Chandigarh, Dec 18 (PTI) In an initiative to cut down stubble burning and reduce environmental pollution, Punjab Chief Minister Amarinder Singh on Friday virtually inaugurated a paddy straw briquetting plant in Patiala.
The plant has a briquetting capacity of 100 tonnes per day.
Calling it an overdue initiative, the chief minister said the new technology will not only help check environmental pollution through utilisation of paddy straw in the state but will also enable farmers earn extra income from the sale of stubble.
He expressed confidence that more such plants would come up in the future to tackle Punjab's stubble burning problem.
Further, with crude oil getting costlier, this is a viable source of energy, he said.
The briquetting process is the conversion of agricultural waste into uniformly shaped briquettes that are easy to use, transport and store.
The plant has been set up at village Kulburchan in Patiala district, at a capital cost of Rs 5.50 crore, by Punjab State Council for Science and Technology (PSCST) in collaboration with private partner Punjab Renewable Energy Systems Pvt. Ltd. It has the support of the Union Ministry of Environment, Forest and Climate Change, under the Climate Change Action Programme.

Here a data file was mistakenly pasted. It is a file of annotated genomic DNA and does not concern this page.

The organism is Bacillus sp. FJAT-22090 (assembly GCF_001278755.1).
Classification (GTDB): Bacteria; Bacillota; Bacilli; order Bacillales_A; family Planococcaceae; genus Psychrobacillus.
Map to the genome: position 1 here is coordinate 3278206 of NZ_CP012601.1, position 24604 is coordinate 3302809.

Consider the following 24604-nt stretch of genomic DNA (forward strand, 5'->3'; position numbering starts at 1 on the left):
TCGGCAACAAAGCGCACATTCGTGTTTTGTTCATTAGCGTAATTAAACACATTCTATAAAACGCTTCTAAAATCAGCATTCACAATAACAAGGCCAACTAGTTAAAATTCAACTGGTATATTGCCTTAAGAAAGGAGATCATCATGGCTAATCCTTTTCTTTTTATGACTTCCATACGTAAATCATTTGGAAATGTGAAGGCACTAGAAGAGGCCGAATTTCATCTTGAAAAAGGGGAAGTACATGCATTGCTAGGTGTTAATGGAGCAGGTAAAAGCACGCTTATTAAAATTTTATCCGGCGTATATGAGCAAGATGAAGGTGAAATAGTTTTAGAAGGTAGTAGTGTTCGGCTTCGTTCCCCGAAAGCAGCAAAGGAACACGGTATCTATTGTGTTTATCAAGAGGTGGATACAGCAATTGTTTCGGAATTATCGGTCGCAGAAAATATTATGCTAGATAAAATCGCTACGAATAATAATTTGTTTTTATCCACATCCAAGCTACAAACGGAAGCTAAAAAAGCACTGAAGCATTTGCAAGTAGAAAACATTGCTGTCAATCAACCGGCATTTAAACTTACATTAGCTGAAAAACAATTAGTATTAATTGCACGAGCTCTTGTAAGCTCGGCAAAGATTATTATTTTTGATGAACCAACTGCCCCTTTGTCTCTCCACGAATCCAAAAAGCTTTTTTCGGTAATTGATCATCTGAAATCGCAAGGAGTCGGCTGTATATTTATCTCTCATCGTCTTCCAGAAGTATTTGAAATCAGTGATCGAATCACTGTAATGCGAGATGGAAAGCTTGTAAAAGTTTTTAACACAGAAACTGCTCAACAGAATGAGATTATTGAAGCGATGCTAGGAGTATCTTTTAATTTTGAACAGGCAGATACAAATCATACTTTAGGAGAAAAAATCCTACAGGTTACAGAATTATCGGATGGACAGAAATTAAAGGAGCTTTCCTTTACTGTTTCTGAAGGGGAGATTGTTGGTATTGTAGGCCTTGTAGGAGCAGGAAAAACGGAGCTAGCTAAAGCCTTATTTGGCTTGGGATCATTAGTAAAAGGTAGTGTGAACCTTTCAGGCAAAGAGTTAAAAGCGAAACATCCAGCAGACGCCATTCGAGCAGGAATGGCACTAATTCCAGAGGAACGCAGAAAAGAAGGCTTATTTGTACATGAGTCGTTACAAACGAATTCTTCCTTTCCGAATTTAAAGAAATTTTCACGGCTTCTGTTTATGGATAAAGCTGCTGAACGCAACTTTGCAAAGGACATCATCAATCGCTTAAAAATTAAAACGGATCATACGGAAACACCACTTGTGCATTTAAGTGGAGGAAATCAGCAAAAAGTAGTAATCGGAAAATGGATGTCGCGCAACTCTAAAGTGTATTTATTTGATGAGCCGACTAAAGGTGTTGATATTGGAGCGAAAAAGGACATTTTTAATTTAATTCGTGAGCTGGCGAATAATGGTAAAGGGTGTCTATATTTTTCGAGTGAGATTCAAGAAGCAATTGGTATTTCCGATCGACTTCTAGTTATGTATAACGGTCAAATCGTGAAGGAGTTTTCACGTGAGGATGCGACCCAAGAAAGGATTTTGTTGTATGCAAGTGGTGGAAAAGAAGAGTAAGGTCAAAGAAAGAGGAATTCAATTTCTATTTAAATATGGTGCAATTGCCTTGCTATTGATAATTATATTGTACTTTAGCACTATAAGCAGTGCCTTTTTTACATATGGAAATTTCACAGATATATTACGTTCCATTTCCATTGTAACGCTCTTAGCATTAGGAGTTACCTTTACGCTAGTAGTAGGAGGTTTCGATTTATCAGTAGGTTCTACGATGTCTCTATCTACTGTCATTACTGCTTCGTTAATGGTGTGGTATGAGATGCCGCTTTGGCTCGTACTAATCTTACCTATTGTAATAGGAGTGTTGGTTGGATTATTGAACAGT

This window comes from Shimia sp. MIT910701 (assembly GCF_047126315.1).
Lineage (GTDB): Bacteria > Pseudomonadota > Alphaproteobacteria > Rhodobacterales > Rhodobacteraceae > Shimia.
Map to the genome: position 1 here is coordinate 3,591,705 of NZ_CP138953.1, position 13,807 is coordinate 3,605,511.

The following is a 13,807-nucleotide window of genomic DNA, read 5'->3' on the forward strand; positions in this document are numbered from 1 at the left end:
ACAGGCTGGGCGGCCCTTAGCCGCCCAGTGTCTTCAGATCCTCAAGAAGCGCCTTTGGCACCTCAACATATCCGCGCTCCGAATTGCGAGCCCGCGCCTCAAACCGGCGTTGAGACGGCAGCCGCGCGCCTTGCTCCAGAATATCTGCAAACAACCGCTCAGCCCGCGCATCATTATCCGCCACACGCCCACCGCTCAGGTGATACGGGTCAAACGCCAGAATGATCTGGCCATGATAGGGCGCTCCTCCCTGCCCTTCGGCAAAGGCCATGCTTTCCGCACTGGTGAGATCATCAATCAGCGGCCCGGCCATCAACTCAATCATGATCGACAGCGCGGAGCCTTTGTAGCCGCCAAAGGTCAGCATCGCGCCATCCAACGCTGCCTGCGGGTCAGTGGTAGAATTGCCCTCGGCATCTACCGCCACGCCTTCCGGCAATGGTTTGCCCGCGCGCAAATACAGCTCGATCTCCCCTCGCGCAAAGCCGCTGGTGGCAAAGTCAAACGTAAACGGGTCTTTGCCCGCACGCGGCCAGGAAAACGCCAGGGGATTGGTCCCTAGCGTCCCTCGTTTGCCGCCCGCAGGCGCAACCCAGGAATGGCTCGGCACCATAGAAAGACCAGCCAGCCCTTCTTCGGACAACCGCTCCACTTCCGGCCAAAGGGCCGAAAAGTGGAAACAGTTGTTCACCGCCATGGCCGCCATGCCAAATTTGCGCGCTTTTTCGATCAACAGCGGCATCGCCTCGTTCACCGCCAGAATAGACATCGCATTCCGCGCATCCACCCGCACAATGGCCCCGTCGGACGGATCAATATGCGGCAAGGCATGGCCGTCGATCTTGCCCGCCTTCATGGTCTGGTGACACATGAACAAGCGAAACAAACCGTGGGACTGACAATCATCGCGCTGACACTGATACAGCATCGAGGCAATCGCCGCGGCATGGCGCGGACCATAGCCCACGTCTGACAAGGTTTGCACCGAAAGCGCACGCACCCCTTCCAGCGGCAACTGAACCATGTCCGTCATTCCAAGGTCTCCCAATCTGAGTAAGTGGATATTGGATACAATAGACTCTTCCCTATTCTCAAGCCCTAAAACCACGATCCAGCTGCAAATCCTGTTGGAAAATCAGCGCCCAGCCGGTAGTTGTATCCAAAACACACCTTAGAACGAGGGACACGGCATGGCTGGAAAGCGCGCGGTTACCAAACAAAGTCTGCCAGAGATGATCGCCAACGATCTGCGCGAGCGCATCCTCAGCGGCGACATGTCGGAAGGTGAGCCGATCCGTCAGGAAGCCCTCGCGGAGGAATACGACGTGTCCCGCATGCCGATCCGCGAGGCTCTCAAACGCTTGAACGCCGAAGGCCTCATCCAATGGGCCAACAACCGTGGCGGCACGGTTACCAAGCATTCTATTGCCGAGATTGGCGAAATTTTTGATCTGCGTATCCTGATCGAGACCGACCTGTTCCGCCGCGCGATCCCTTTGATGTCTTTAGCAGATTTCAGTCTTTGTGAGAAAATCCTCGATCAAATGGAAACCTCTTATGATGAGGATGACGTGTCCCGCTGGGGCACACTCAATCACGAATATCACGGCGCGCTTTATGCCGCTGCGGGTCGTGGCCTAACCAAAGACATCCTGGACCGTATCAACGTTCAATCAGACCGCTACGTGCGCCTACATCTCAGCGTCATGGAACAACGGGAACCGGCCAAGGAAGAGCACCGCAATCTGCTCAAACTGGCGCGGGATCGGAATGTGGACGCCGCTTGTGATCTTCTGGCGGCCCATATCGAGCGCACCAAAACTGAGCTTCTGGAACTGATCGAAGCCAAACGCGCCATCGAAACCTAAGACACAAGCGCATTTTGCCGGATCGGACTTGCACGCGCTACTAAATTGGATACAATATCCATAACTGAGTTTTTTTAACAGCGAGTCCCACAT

He lauded that the efforts of scientists, farmers and farm equipment manufacturers to make India self-reliant in food production. Amarinder also said that with this new technological intervention, paddy straw from around 40 villages in the plants' vicinity will be converted to green fuel.
'Not only will this help in checking environmental pollution, which has become more dangerous amid the COVID-19 pandemic, it will also help minimise the resultant health hazards,' he added.
The plant will utilise 45,000 tonne of paddy straw and would help replace fossil fuel in industries, resulting in carbon footprint reduction to the tune of 78,000 tonne of carbon dioxide.
Chief Secretary Vini Mahajan welcomed the establishment of the plant as an important initiative by the state government to check the menace of paddy burning in the fields.
She expressed confidence that successful commercialisation of such technological interventions will pave the way for their replication not only across the state but the entire country.
A predominantly agricultural state, Punjab generates huge quantities of agri-residue, and while wheat straw gets consumed as fodder, the management of paddy straw is a major challenge for the state, said the chief secretary. PTI SUN HRS